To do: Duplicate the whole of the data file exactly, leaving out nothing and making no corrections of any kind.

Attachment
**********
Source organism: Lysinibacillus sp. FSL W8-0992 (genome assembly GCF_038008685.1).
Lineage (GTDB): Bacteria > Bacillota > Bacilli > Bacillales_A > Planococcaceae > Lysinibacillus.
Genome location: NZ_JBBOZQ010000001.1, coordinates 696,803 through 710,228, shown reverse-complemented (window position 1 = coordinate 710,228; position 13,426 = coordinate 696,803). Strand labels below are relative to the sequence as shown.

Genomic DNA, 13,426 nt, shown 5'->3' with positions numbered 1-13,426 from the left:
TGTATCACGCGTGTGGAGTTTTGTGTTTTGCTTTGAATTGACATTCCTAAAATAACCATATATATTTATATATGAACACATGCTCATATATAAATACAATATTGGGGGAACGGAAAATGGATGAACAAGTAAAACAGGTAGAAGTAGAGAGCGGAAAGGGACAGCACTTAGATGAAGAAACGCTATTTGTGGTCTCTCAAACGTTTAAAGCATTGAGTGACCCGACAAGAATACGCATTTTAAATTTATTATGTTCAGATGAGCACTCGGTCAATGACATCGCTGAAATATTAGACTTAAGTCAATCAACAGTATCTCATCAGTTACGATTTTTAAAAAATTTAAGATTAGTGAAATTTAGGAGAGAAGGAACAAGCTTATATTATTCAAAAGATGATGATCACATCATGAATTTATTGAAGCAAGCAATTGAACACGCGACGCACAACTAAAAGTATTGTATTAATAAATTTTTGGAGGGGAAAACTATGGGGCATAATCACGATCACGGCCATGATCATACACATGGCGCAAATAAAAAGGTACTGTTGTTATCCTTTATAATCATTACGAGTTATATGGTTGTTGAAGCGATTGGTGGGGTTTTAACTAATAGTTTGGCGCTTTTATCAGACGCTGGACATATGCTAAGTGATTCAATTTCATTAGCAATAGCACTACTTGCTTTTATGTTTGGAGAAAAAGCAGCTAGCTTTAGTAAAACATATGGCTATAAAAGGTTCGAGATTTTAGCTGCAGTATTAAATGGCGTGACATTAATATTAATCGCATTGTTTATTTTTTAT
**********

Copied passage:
Source organism: Lysinibacillus sp. FSL W8-0992 (genome assembly GCF_038008685.1).
Lineage (GTDB): Bacteria > Bacillota > Bacilli > Bacillales_A > Planococcaceae > Lysinibacillus.
Genome location: NZ_JBBOZQ010000001.1, coordinates 696,803 through 710,228, shown reverse-complemented (window position 1 = coordinate 710,228; position 13,426 = coordinate 696,803). Strand labels below are relative to the sequence as shown.

Genomic DNA, 13,426 nt, shown 5'->3' with positions numbered 1-13,426 from the left:
TGTATCACGCGTGTGGAGTTTTGTGTTTTGCTTTGAATTGACATTCCTAAAATAACCATATATATTTATATATGAACACATGCTCATATATAAATACAATATTGGGGGAACGGAAAATGGATGAACAAGTAAAACAGGTAGAAGTAGAGAGCGGAAAGGGACAGCACTTAGATGAAGAAACGCTATTTGTGGTCTCTCAAACGTTTAAAGCATTGAGTGACCCGACAAGAATACGCATTTTAAATTTATTATGTTCAGATGAGCACTCGGTCAATGACATCGCTGAAATATTAGACTTAAGTCAATCAACAGTATCTCATCAGTTACGATTTTTAAAAAATTTAAGATTAGTGAAATTTAGGAGAGAAGGAACAAGCTTATATTATTCAAAAGATGATGATCACATCATGAATTTATTGAAGCAAGCAATTGAACACGCGACGCACAACTAAAAGTATTGTATTAATAAATTTTTGGAGGGGAAAACTATGGGGCATAATCACGATCACGGCCATGATCATACACATGGCGCAAATAAAAAGGTACTGTTGTTATCCTTTATAATCATTACGAGTTATATGGTTGTTGAAGCGATTGGTGGGGTTTTAACTAATAGTTTGGCGCTTTTATCAGACGCTGGACATATGCTAAGTGATTCAATTTCATTAGCAATAGCACTACTTGCTTTTATGTTTGGAGAAAAAGCAGCTAGCTTTAGTAAAACATATGGCTATAAAAGGTTCGAGATTTTAGCTGCAGTATTAAATGGCGTGACATTAATATTAATCGCATTGTTTATTTTTTAT